• You cannot spend the night. One of the ways to truly experience life as a student is to spend the night in the residence halls. However, during the summer, residence halls are usually closed to visitors.

Summer Visits Can Be Successful

  • High schools and colleges are usually on different schedules. While many high schools start in September, some colleges start in August. So, while you have a few more weeks of summer, colleges might already be in session. This could be the perfect time to visit.
  • Schedule college visits well in advance and be flexible with dates. Summer is the time for staff vacations at college. Check in with the offices to make sure they will be open when you want to visit.
  • Attend summer visit events. These events will try to bring together a lot of the things that prospective students want to see or do when they are on campus, including talking to faculty members, sitting in on classes, campus tours, and talking to current students. These events can fill up quickly, so it is best to sign up early.
  • Contact the Admissions Office and let them know want you want in your visit. If you, for example, want to sit in on a History class, talk to a professor, meet a current student and talk the baseball coach, let them know. You may have to be flexible with your dates, but if you give them notice, they might be able to give you everything you want.
  • Get discounts! Yes, continue talking to the Admissions Office and see if they have discounts for things such as hotels, restaurants in the area, etc. A lot of time, they will have these discounts, but they are not publicized on their websites.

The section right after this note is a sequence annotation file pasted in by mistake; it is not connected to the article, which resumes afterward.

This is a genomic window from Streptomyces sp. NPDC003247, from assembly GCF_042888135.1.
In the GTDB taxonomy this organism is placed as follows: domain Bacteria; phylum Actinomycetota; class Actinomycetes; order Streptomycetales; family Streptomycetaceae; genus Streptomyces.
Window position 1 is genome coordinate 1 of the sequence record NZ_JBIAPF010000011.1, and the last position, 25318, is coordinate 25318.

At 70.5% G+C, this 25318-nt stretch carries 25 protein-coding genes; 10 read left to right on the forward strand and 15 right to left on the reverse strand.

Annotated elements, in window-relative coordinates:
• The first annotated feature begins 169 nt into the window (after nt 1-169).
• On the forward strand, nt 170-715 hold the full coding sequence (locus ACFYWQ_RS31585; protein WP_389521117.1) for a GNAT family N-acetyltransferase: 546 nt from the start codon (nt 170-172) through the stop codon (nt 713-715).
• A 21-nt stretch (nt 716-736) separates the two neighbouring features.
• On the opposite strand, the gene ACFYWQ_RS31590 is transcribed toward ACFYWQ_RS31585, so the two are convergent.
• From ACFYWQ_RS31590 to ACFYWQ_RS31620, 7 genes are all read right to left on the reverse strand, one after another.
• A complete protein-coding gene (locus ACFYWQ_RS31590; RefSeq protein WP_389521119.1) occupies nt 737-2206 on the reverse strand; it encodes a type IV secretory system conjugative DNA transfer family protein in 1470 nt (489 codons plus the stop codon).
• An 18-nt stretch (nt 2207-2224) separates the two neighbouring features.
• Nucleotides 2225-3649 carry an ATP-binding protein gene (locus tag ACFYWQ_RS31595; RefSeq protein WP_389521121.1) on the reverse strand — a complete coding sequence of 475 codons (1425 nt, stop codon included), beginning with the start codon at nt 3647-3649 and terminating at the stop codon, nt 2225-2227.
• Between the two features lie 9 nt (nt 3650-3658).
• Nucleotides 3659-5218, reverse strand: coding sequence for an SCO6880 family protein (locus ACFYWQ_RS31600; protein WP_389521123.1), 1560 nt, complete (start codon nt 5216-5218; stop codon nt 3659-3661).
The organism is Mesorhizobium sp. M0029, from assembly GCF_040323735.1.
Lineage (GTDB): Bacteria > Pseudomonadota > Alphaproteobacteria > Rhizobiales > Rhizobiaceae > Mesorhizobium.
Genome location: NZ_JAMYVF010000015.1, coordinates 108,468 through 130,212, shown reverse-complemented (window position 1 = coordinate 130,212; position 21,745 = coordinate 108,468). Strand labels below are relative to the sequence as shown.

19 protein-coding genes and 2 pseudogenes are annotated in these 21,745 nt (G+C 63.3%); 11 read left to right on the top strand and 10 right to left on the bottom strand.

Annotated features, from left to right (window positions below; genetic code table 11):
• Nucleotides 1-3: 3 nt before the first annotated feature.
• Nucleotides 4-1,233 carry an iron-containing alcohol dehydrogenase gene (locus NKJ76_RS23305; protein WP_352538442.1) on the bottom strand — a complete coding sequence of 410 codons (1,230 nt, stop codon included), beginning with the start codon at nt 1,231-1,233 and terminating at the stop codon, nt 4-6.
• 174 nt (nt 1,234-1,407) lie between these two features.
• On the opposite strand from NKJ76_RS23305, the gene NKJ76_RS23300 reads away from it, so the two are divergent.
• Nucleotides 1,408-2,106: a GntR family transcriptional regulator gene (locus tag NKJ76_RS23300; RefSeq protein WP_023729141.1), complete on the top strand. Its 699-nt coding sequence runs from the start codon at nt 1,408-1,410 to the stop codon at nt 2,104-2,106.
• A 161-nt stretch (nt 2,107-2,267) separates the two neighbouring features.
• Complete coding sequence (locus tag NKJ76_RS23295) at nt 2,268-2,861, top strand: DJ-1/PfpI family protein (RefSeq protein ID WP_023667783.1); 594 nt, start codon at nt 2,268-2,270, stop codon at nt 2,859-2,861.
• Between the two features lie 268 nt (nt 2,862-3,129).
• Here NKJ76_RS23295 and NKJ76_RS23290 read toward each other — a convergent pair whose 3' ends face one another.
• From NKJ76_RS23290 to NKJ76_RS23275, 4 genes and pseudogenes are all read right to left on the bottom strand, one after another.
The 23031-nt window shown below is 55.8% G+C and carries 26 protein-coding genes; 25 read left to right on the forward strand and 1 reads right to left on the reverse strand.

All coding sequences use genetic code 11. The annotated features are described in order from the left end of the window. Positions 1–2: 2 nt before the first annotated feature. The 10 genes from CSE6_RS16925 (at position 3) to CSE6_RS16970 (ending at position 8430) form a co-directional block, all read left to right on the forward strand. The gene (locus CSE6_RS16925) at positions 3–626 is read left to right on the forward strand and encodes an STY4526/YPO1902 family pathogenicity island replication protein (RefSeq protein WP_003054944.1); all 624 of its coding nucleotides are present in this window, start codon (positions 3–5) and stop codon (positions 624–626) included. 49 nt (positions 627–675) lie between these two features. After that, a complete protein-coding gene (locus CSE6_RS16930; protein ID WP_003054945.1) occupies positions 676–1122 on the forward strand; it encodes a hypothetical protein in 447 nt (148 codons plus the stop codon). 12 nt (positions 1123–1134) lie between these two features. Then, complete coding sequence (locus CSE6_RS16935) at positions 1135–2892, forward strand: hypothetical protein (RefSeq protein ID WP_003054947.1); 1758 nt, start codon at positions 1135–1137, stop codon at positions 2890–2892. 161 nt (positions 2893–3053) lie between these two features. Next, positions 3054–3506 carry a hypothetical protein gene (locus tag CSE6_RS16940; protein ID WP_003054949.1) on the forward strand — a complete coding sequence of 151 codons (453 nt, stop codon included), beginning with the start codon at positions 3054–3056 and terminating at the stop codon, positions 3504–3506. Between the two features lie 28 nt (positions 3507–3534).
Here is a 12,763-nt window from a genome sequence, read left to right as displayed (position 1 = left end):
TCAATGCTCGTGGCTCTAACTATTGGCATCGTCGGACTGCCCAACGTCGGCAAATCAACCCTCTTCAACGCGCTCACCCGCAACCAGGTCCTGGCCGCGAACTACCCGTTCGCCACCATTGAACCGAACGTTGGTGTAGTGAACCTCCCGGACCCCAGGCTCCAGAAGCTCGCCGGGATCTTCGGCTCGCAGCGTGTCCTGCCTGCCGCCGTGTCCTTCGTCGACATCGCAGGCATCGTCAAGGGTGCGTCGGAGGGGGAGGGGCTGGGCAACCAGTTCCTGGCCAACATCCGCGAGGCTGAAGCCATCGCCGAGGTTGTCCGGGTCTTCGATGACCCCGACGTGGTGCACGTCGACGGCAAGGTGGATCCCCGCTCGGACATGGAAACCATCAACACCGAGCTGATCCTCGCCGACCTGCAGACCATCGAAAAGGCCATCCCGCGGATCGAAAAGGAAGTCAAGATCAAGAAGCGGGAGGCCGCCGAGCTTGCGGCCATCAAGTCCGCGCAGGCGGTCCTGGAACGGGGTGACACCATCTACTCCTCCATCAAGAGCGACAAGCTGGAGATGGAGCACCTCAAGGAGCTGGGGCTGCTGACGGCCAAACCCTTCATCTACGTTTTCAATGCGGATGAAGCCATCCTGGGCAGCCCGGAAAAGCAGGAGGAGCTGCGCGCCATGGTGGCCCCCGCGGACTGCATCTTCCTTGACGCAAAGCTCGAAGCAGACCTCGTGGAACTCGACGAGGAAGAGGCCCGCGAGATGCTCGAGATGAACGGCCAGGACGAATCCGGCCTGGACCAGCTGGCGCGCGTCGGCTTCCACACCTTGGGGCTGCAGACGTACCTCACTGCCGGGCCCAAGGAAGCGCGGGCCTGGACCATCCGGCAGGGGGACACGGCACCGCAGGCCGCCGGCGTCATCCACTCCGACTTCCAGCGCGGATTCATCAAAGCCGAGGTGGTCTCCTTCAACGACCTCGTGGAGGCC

• Talk to the students you do see. There won’t be many students on campus, but there will be some. Talk to them and ask your questions. The person giving you the campus tour will probably be a current student. But, you’ll probably find more in the library, in other offices, or walking around campus.
  • Visit the surrounding community. No matter what, you won’t be spending all of your time on campus. You’ll eventually need to get off campus to shop or have some fun. Find out about the local eateries and hangouts and check them out.
  • Visit only a few college campuses per day. If you try to jam a lot of college visits into one day, it will be hard to really experience them. Plus, after a few visits, things will start blending together.

Lastly, I want to emphasis that it is important to work with the Admissions Office when visiting college campuses. Let them know what is important to you and they will do their best to meet all your needs.